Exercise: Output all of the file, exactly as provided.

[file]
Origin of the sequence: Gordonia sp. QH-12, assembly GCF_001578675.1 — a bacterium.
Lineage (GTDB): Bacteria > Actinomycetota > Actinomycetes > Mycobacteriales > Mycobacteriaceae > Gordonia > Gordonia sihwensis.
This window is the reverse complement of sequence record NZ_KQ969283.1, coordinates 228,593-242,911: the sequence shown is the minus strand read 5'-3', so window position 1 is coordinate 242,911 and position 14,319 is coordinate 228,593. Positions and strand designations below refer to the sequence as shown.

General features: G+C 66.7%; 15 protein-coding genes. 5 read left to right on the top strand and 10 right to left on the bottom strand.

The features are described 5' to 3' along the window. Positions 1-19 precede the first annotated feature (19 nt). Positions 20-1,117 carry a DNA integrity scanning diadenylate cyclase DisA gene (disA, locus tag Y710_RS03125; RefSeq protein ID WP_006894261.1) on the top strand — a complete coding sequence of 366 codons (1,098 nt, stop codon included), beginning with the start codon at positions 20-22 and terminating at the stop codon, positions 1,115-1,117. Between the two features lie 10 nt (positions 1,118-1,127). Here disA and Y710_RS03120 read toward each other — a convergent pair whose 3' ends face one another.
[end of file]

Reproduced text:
Origin of the sequence: Gordonia sp. QH-12, assembly GCF_001578675.1 — a bacterium.
Lineage (GTDB): Bacteria > Actinomycetota > Actinomycetes > Mycobacteriales > Mycobacteriaceae > Gordonia > Gordonia sihwensis.
This window is the reverse complement of sequence record NZ_KQ969283.1, coordinates 228,593-242,911: the sequence shown is the minus strand read 5'-3', so window position 1 is coordinate 242,911 and position 14,319 is coordinate 228,593. Positions and strand designations below refer to the sequence as shown.

General features: G+C 66.7%; 15 protein-coding genes. 5 read left to right on the top strand and 10 right to left on the bottom strand.

The features are described 5' to 3' along the window. Positions 1-19 precede the first annotated feature (19 nt). Positions 20-1,117 carry a DNA integrity scanning diadenylate cyclase DisA gene (disA, locus tag Y710_RS03125; RefSeq protein ID WP_006894261.1) on the top strand — a complete coding sequence of 366 codons (1,098 nt, stop codon included), beginning with the start codon at positions 20-22 and terminating at the stop codon, positions 1,115-1,117. Between the two features lie 10 nt (positions 1,118-1,127). Here disA and Y710_RS03120 read toward each other — a convergent pair whose 3' ends face one another.